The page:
We’ve talked about the many great reasons to grab some additional domains for your business, no matter what kind of industry you’re in — including creative, property, personal care, professional, web, and food and hospitality services. Those extra domains can give you flexibility and brand protection online. And they can drive more customers to your website, which is sort of a big deal.
But if you snag some relevant domain names and just let them languish in your account, they can’t do the work you need them to do for your business. It’s time to forward those secondary domains to your primary website address.
What is domain forwarding?
Let’s say the domain that anchors your primary website address is yourbusinessname.com. You’re a photographer in Brooklyn, so you’ve also registered yourbusinessname.photography and yourbusinessname.nyc.
If a potential customer types yourbusinessname.photography or yourbusinessname.nyc into the address bar, and you’ve set those secondary domains to forward to your primary website address, the customer will be automatically redirected to your website at yourbusinessname.com.
It’s really easy to do, too! If you’re a GoDaddy customer with less than seven domains in your account, we have created a painless way to forward domains to the location of your choice. This article which will walk you through each step — you’ll be forwarding like a pro in no time at all!
Forwarding with masking
There is another option called forwarding with masking. When your customers use the non-primary domain to go to your website, they are automatically redirected to your website's true domain — but they still see the easy-to-remember domain in the address bar. (Note: This option is not compatible with some sites that have SSL certificates.) These Domain Masking and manual forwarding instructions will also help you forward domains if you have more than seven domains. Yep, more than seven. But, why would anyone need that many domains?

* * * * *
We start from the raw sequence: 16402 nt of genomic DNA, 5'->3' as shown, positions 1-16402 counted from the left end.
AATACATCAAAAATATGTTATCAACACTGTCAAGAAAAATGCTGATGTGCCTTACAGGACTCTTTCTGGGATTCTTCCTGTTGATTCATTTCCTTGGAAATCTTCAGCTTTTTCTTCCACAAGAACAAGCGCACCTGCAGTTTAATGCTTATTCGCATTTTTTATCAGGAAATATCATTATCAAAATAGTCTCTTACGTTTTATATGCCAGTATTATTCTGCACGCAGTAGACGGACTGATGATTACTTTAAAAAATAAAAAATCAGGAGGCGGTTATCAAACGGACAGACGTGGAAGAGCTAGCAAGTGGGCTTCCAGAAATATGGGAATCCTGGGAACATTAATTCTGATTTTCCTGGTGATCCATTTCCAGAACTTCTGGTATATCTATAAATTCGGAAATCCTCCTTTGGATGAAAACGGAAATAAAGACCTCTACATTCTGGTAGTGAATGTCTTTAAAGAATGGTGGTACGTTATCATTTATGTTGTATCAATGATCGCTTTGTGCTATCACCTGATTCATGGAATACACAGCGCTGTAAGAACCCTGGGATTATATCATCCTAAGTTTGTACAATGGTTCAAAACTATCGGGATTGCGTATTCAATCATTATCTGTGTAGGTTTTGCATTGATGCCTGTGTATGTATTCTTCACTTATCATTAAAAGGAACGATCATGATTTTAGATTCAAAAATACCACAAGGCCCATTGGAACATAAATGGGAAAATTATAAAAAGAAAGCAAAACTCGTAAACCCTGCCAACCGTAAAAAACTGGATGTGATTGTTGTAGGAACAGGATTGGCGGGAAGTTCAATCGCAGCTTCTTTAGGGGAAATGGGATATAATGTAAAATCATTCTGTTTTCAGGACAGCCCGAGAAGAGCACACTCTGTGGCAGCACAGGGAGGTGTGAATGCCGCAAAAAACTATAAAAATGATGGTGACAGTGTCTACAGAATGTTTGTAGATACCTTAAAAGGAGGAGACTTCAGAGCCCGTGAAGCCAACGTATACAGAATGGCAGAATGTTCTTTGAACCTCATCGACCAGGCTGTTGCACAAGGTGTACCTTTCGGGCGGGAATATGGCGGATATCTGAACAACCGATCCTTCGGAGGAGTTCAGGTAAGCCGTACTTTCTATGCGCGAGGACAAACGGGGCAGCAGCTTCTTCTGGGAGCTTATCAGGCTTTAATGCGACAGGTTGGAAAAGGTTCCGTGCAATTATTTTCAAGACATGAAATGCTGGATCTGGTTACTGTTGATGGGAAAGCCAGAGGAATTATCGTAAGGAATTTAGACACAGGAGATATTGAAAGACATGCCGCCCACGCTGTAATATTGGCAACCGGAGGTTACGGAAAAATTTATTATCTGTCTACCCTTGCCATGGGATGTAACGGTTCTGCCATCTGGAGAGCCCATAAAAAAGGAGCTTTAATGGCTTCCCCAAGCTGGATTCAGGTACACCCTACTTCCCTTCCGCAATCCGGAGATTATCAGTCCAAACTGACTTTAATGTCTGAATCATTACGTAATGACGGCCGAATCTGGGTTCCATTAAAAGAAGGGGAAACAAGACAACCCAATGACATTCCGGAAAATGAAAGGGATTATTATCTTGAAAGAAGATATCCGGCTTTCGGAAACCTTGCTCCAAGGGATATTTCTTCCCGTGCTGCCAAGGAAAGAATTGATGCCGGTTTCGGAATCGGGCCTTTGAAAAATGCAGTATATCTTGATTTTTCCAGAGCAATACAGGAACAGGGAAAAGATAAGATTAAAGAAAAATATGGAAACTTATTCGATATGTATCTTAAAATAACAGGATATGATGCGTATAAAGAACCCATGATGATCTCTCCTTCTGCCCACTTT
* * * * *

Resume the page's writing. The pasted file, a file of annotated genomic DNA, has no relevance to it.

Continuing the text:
Forwarding multiple domains, in practice
I had this conversation recently with a good friend of mine. She is a family doctor who bought the domain name with the FULL name of her practice. I asked her how many of her patients found her by the name of her practice or by using her actual name. I let her in on a little secret: even I couldn’t remember the name of her practice! If I didn’t have her website bookmarked, I would never remember where to go time after time.
She could have benefited by purchasing an additional, shorter domain name for the practice and by investing in the domain names of each of the physicians so they could be used individually. For example, drsallymonroe.com and familypracticeofna.com could forward to familypracticeofnorthernarizona.com. I also reminded her that having the .org, .co, etc. to lock down her brand just made common sense.
I had almost the same conversation with my real estate agent. He has changed companies three times since I’ve known him — the only thing I remember about him is his name. Luckily, he has his name as a domain and forwards it each new company he joins, so I never have to remember where he actually works! (With the added bonus of never having to change email addresses.)
Masking domains at work
Why would you want to use masking? My real estate friend’s website has a really long URL: companyname.com/alotofrandomcharacters/his name. He forwards his shorter domain names with masking to HIS page on their site because his customers don’t need to see the actual URL.
He actually has about nine domains he forwards with masking to his company page. Apparently some people know him as “Richard” and some as “Rick” and his family calls him “Ricky.” He also purchases domains with the addresses of properties he highlights and then forwards each domain to that property’s page on his site. Smart.
Bank on mistakes
Whatever you do, don’t forget to purchase the common misspelling of your domain and forward that to your site! If I had a dollar for every time someone typed Pheonix instead of Phoenix, I’d be rich!
If an extra domain drove only one additional person to your site a year, it would be worth every penny. What if you have 10 domains driving 10 additional people to your site every week? I’m not a math genius, but that sounds like the domains would pay for themselves.
Learn about the four types of SSL certificates available.